New article ponders the mystery of carved stone balls

Considering carved stone balls in British Archaeology issue 165. (Pic: Hugo Anderson-Whymark)
Considering carved stone balls in British Archaeology issue 165. (Pic: Hugo Anderson-Whymark)

Ness director Nick Card is pictured (right) in an article in the latest edition of British Archaeology magazine on the enigmatic carved stone balls of Scotland.

Over 200 carved stone balls have been found in Scotland, the size of oranges and each distinctively decorated. They were made in the Neolithic, and no one knows why.

After a new study of these puzzling objects, Hugo Anderson-Whymark asks how they might have been used.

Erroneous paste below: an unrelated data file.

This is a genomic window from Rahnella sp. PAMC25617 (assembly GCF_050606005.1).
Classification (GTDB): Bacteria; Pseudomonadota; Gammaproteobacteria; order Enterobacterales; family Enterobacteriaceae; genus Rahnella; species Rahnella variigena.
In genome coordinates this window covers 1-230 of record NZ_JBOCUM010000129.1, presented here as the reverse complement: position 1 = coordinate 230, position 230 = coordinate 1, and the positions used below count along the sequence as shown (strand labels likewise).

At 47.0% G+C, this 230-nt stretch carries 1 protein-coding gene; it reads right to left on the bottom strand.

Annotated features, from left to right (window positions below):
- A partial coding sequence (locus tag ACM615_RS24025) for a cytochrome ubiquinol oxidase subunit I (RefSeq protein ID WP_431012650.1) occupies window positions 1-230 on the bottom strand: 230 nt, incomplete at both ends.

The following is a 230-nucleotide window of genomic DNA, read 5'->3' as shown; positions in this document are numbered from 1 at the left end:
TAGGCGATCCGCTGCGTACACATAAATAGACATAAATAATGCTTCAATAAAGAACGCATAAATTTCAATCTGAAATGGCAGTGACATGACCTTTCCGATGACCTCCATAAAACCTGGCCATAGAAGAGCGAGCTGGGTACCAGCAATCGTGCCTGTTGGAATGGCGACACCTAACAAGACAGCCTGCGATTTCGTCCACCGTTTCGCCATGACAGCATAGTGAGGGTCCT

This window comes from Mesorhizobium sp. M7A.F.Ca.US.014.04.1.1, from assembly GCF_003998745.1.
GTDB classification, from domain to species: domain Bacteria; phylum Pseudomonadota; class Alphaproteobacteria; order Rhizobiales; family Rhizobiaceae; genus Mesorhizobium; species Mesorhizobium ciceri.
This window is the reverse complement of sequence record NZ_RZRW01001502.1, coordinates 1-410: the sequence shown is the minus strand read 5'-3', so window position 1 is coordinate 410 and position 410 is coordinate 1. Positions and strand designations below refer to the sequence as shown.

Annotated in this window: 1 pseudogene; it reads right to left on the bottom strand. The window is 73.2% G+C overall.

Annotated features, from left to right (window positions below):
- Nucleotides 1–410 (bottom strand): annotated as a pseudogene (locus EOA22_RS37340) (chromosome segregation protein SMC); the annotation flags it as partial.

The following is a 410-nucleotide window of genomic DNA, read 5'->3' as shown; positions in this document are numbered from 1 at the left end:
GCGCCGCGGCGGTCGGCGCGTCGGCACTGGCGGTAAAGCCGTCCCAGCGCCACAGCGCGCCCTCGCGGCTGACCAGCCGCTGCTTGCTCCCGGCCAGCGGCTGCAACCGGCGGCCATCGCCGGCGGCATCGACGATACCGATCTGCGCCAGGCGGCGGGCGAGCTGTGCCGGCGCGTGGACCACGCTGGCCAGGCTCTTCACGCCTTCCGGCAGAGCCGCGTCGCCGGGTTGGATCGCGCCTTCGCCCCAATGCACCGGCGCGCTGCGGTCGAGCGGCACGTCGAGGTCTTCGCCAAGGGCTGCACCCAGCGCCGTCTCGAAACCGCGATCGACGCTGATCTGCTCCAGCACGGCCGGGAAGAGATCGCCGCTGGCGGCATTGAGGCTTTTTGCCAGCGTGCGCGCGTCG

The carved stone ball from the Ness was uncovered in August 2013, its discovery significant because it was found in a secure archaeological context.

The vast majority have been found, by chance, as dislocated finds across Britain, but with an apparent concentration in north-east Scotland.

The Ness ball was found under the north-east buttress of Structure Ten, one of a series of special deposits, under the building’s buttresses, that suggest they were perhaps foundation deposits for the entire building.